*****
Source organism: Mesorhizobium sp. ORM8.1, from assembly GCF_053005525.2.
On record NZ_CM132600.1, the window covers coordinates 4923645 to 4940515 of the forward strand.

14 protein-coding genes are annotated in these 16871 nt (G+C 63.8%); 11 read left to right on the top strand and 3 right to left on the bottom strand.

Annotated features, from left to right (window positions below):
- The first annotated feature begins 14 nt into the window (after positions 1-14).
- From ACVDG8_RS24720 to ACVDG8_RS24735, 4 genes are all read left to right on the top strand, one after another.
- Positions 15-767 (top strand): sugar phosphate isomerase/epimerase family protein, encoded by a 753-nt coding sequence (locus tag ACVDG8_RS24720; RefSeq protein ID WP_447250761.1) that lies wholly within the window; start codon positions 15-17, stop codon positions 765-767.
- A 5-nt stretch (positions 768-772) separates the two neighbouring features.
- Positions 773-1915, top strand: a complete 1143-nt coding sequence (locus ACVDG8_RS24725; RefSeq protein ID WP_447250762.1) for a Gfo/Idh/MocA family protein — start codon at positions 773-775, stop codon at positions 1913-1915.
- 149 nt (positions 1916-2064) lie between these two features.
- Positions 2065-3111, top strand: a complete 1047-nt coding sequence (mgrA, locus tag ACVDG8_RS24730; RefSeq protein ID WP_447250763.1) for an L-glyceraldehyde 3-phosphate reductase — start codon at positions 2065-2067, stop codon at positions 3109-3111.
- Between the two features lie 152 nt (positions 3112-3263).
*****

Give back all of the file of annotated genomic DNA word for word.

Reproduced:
Source organism: Mesorhizobium sp. ORM8.1, from assembly GCF_053005525.2.
On record NZ_CM132600.1, the window covers coordinates 4923645 to 4940515 of the forward strand.

14 protein-coding genes are annotated in these 16871 nt (G+C 63.8%); 11 read left to right on the top strand and 3 right to left on the bottom strand.

Annotated features, from left to right (window positions below):
- The first annotated feature begins 14 nt into the window (after positions 1-14).
- From ACVDG8_RS24720 to ACVDG8_RS24735, 4 genes are all read left to right on the top strand, one after another.
- Positions 15-767 (top strand): sugar phosphate isomerase/epimerase family protein, encoded by a 753-nt coding sequence (locus tag ACVDG8_RS24720; RefSeq protein ID WP_447250761.1) that lies wholly within the window; start codon positions 15-17, stop codon positions 765-767.
- A 5-nt stretch (positions 768-772) separates the two neighbouring features.
- Positions 773-1915, top strand: a complete 1143-nt coding sequence (locus ACVDG8_RS24725; RefSeq protein ID WP_447250762.1) for a Gfo/Idh/MocA family protein — start codon at positions 773-775, stop codon at positions 1913-1915.
- 149 nt (positions 1916-2064) lie between these two features.
- Positions 2065-3111, top strand: a complete 1047-nt coding sequence (mgrA, locus tag ACVDG8_RS24730; RefSeq protein ID WP_447250763.1) for an L-glyceraldehyde 3-phosphate reductase — start codon at positions 2065-2067, stop codon at positions 3109-3111.
- Between the two features lie 152 nt (positions 3112-3263).